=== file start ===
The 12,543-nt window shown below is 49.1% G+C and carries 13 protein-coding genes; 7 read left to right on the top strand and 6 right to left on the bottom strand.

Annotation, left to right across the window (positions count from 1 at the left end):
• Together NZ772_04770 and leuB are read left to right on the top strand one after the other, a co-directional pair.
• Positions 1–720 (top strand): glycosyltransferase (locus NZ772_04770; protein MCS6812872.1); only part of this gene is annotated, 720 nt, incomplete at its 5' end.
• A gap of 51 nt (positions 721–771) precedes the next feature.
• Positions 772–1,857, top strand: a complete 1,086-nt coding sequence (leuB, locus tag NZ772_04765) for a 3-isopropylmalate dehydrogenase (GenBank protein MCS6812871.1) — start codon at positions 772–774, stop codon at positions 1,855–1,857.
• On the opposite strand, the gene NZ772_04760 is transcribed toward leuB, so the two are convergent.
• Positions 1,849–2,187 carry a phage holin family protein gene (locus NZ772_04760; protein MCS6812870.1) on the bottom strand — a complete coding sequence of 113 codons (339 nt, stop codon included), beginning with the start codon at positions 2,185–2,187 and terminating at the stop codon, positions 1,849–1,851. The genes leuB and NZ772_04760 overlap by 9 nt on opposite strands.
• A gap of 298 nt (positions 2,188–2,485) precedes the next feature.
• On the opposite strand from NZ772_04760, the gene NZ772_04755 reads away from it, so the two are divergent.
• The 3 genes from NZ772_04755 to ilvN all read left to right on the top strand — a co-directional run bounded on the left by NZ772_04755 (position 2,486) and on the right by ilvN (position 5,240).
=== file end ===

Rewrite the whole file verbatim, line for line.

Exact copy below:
The 12,543-nt window shown below is 49.1% G+C and carries 13 protein-coding genes; 7 read left to right on the top strand and 6 right to left on the bottom strand.

Annotation, left to right across the window (positions count from 1 at the left end):
• Together NZ772_04770 and leuB are read left to right on the top strand one after the other, a co-directional pair.
• Positions 1–720 (top strand): glycosyltransferase (locus NZ772_04770; protein MCS6812872.1); only part of this gene is annotated, 720 nt, incomplete at its 5' end.
• A gap of 51 nt (positions 721–771) precedes the next feature.
• Positions 772–1,857, top strand: a complete 1,086-nt coding sequence (leuB, locus tag NZ772_04765) for a 3-isopropylmalate dehydrogenase (GenBank protein MCS6812871.1) — start codon at positions 772–774, stop codon at positions 1,855–1,857.
• On the opposite strand, the gene NZ772_04760 is transcribed toward leuB, so the two are convergent.
• Positions 1,849–2,187 carry a phage holin family protein gene (locus NZ772_04760; protein MCS6812870.1) on the bottom strand — a complete coding sequence of 113 codons (339 nt, stop codon included), beginning with the start codon at positions 2,185–2,187 and terminating at the stop codon, positions 1,849–1,851. The genes leuB and NZ772_04760 overlap by 9 nt on opposite strands.
• A gap of 298 nt (positions 2,188–2,485) precedes the next feature.
• On the opposite strand from NZ772_04760, the gene NZ772_04755 reads away from it, so the two are divergent.
• The 3 genes from NZ772_04755 to ilvN all read left to right on the top strand — a co-directional run bounded on the left by NZ772_04755 (position 2,486) and on the right by ilvN (position 5,240).